Halloween is a holiday that combines many good things: costumes, candy and scaring your neighbors.
But it can also be dangerous. It’s the day when thousands of children walk dark sidewalks, approach strangers and gorge on sugar. On average, twice as many children are killed walking on Halloween compared to other days of the year.
Don’t ruin the fun, but don’t let your guard down either when it comes to being responsible. Here are some tips for making it a fun, safe, and still spooky evening:
• Pick a safe costume for your children. Make sure it’s comfortable, fits well and doesn’t obstruct their eyes. For every fatal injury, there are hundreds of children who tumble down stairs, fall off porches, or like Scout when dressed as a ham, run straight into trees. Don’t make your children run into trees and don’t dress them as hams. Swords and knives and other possibly dangerous costume accessories should be short, soft and flexible.
• Don’t let your children walk alone, or with a group you don’t know. It’s helpful to have at least a couple adults accompany the marauding youngsters, even if they hang back and watch from the sidewalk while the children approach homes.
• Make sure you follow traffic safety rules like any other day of the year: cross at corners, walk on sidewalks and stay out of the road whenever possible. If there are no sidewalks, walk on the edge of the road facing traffic.
• Add reflective tape to costumes or bags to make sure drivers can see you. Flashlights are helpful, too, and can be useful on those long dark walks to the doorbell.
• Only let children approach houses that have lights on.
• Don’t let children enter any homes. Don’t let them take candy from people in vehicles. Children should never accept rides from strangers.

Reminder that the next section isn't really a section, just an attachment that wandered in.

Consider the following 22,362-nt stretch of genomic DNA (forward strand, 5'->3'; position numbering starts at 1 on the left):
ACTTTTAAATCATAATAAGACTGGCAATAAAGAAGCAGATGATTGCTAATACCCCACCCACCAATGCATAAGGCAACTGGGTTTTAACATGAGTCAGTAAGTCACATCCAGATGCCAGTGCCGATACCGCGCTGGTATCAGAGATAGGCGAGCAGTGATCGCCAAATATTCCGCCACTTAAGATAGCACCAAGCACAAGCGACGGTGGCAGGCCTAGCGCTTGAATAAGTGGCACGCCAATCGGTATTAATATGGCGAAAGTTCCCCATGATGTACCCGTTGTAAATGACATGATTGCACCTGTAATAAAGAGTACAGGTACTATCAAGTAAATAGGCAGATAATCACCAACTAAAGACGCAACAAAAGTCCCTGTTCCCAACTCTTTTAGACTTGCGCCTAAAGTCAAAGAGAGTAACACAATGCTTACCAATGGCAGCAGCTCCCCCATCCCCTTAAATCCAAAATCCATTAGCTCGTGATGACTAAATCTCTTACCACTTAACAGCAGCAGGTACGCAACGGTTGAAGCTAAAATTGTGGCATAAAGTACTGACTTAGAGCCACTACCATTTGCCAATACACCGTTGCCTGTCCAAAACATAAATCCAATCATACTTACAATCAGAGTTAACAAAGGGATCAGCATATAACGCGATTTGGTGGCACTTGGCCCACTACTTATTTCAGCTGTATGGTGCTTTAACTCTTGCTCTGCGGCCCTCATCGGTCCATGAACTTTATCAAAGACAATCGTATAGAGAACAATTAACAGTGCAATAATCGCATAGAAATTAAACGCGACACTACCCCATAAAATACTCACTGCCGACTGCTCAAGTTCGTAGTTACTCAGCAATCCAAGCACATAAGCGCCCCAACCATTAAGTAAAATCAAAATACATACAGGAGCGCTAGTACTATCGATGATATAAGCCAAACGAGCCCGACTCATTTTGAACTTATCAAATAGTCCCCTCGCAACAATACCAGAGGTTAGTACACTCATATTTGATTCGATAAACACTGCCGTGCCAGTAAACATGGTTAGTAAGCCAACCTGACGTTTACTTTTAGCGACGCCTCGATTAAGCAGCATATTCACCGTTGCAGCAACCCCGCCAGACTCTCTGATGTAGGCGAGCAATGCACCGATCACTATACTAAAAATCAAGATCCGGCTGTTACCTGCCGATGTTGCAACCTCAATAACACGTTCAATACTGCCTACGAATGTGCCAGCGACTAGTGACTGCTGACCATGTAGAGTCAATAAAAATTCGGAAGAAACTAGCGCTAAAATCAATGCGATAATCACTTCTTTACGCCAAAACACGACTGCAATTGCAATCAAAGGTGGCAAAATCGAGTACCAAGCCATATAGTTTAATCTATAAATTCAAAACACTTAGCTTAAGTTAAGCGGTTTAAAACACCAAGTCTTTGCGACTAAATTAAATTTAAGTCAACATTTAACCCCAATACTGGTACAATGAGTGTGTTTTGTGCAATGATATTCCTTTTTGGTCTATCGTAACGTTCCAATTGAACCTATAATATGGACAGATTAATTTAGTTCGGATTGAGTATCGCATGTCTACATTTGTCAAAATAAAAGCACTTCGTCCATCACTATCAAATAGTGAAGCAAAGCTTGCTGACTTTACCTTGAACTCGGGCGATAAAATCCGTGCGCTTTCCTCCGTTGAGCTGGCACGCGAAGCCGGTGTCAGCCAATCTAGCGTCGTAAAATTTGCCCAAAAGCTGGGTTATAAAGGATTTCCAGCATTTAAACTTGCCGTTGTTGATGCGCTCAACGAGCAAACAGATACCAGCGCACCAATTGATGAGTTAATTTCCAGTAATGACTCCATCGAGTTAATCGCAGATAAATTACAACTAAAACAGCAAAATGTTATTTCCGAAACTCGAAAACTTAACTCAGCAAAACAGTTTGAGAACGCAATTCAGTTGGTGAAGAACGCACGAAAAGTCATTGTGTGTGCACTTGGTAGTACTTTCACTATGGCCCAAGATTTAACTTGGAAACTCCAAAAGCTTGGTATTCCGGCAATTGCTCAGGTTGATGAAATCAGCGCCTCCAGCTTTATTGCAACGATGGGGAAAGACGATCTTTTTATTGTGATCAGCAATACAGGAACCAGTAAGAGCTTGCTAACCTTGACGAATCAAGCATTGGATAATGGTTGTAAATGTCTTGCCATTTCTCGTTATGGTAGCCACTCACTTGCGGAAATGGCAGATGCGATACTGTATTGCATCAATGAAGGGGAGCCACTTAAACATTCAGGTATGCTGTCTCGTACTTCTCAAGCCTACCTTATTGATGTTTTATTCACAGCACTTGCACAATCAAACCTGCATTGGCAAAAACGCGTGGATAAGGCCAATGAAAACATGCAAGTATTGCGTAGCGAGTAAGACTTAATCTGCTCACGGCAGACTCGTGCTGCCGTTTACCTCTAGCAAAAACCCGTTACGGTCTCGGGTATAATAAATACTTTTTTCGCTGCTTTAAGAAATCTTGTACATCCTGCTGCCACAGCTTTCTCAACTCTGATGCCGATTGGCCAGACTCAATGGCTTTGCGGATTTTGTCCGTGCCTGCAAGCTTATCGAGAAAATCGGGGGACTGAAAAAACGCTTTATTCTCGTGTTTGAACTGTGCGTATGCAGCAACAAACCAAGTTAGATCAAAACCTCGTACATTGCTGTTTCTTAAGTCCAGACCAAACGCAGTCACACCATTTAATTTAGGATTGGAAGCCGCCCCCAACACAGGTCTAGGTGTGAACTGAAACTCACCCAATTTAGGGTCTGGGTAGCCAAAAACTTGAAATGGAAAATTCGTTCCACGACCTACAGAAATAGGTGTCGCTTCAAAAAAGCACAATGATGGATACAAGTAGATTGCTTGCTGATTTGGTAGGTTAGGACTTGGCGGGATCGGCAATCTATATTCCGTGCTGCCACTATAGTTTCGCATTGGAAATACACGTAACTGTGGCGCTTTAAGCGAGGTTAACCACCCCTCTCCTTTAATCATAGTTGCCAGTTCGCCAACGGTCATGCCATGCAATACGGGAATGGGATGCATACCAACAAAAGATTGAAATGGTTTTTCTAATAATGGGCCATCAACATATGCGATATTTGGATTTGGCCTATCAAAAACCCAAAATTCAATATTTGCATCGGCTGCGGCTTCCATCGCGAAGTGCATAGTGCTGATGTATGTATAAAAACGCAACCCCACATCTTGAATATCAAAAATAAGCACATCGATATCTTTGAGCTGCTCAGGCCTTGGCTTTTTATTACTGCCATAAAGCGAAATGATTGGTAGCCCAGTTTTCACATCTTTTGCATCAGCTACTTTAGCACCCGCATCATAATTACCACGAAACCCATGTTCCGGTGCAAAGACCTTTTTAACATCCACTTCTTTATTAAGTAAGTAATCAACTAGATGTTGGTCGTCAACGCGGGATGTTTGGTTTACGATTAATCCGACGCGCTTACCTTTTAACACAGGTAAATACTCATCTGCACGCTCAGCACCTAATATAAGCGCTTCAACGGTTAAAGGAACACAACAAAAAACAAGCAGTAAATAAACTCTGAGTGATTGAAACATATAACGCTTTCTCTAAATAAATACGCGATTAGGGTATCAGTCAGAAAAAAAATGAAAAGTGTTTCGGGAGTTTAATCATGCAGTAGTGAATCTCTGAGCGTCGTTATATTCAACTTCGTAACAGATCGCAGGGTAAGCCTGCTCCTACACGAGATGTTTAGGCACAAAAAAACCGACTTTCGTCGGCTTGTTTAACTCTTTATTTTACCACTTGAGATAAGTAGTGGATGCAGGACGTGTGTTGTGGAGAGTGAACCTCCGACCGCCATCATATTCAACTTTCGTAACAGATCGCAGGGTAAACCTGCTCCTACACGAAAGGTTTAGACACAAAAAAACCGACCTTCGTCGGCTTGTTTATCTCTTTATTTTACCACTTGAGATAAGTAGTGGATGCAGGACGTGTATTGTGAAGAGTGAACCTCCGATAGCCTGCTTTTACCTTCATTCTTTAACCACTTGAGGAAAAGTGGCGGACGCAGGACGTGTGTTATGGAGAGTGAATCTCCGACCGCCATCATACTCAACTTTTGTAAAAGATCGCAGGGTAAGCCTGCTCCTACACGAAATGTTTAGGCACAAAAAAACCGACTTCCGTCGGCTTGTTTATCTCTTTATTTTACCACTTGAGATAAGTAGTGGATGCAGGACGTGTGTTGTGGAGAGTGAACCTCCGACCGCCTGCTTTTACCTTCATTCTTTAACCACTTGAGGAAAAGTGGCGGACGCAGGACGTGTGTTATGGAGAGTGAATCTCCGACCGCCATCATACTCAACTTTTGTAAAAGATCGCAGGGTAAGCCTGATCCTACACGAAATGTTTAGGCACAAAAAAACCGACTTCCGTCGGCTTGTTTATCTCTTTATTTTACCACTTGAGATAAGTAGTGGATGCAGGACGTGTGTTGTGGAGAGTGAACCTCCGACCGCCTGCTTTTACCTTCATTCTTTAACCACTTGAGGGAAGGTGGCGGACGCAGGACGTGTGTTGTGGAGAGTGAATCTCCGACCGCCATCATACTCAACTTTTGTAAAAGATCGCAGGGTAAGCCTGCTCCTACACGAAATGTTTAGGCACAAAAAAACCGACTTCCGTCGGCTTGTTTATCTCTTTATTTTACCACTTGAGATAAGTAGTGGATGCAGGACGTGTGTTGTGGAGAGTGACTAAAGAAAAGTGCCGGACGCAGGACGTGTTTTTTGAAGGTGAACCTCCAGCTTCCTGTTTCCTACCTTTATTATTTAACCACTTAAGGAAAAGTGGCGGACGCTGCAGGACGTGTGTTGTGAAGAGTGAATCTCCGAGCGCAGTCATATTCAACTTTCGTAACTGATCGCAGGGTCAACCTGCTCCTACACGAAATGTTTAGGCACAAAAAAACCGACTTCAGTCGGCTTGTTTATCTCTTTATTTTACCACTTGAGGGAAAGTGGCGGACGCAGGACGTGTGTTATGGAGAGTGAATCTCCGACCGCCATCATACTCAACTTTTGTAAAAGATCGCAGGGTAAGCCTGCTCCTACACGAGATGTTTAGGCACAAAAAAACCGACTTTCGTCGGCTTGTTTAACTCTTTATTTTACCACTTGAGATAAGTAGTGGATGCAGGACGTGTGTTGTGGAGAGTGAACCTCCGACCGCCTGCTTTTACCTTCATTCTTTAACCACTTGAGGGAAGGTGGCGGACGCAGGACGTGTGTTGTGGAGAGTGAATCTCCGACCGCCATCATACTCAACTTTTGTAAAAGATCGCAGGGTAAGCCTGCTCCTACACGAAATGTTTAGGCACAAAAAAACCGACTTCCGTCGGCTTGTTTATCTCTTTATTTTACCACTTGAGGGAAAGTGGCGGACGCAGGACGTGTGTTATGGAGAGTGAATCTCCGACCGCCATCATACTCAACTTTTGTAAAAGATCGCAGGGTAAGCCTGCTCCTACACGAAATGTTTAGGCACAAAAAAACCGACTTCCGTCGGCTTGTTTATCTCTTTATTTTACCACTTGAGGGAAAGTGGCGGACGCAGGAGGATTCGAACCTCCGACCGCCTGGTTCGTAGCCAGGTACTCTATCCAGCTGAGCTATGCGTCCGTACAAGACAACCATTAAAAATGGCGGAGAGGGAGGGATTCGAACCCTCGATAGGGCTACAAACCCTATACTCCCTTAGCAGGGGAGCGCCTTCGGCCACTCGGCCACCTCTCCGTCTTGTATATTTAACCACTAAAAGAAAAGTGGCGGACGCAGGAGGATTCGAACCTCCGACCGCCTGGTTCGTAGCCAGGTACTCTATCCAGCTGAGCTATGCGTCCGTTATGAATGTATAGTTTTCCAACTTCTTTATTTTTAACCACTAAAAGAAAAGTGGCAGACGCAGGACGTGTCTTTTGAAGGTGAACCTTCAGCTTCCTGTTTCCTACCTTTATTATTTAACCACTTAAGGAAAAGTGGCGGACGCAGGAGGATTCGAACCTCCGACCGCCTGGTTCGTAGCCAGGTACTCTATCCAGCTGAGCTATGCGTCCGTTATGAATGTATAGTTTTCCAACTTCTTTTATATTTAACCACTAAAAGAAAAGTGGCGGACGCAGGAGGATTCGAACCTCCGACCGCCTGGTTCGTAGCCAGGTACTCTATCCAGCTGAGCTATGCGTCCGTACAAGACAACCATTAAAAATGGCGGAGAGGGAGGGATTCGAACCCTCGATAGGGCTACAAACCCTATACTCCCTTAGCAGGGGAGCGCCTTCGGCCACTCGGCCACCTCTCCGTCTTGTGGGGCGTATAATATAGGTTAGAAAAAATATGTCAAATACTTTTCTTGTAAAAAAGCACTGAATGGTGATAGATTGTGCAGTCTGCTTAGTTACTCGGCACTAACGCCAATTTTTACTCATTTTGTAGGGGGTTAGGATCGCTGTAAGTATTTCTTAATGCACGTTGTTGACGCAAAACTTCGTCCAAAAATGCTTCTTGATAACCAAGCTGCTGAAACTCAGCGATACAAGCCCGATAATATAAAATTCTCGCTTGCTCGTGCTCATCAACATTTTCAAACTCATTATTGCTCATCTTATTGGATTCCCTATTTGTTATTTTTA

• Avoid eating homemade treats made by strangers. Eat only factory wrapped treats, and limit the amount you eat. If you’re really disciplined, you can make the candy last till Christmas!
• Drivers: slow down, especially in residential neighborhoods. Be extra vigilant, especially when turning into driveways.
• Homeowners should take precations, too. Halloween, for those too teen for trick-or-treating, has been a day for pranks: throwing eggs or toilet paper or ghostly doorbell ringing. Keep a light on if you have candy. Feel free to sit on the porch to make things safer for the children, and it allows you to keep an eye on your property, too.
• Homeowners should make sure walkways are clear of obstructions. Candles should be kept away from the walking path and from other flammable objects to prevent fires.
• Think about offering a candy alternative: glow bracelets, stickers, temporary tattoos, etc. WARNING: The amount of fruit and vegetables you give away does, unfortunately, raise your chances of waking to a house covered in toilet paper.
Have a happy Halloween. Show off a creative costume, get in the community spirit and share fun and chocolate with your friends and neighbors.
And remember, Sexy Nurse Mom and Half-Decomposed Zombie Dad, Halloween is for the kids!